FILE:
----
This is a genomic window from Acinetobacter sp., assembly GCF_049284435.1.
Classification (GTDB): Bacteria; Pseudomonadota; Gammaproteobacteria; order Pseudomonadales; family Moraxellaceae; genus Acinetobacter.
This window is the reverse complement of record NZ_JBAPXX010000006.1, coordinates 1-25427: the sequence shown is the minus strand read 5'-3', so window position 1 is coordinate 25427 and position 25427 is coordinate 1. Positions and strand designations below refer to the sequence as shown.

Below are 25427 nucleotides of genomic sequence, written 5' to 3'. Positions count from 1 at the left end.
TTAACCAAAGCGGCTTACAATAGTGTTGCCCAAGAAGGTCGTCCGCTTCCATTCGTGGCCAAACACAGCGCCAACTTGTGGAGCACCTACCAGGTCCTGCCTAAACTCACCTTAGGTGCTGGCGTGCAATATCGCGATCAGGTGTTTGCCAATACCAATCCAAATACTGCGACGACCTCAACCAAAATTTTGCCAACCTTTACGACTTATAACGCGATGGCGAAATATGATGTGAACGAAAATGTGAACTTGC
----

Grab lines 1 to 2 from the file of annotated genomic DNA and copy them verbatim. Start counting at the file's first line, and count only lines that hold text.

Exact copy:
This is a genomic window from Acinetobacter sp., assembly GCF_049284435.1.
Classification (GTDB): Bacteria; Pseudomonadota; Gammaproteobacteria; order Pseudomonadales; family Moraxellaceae; genus Acinetobacter.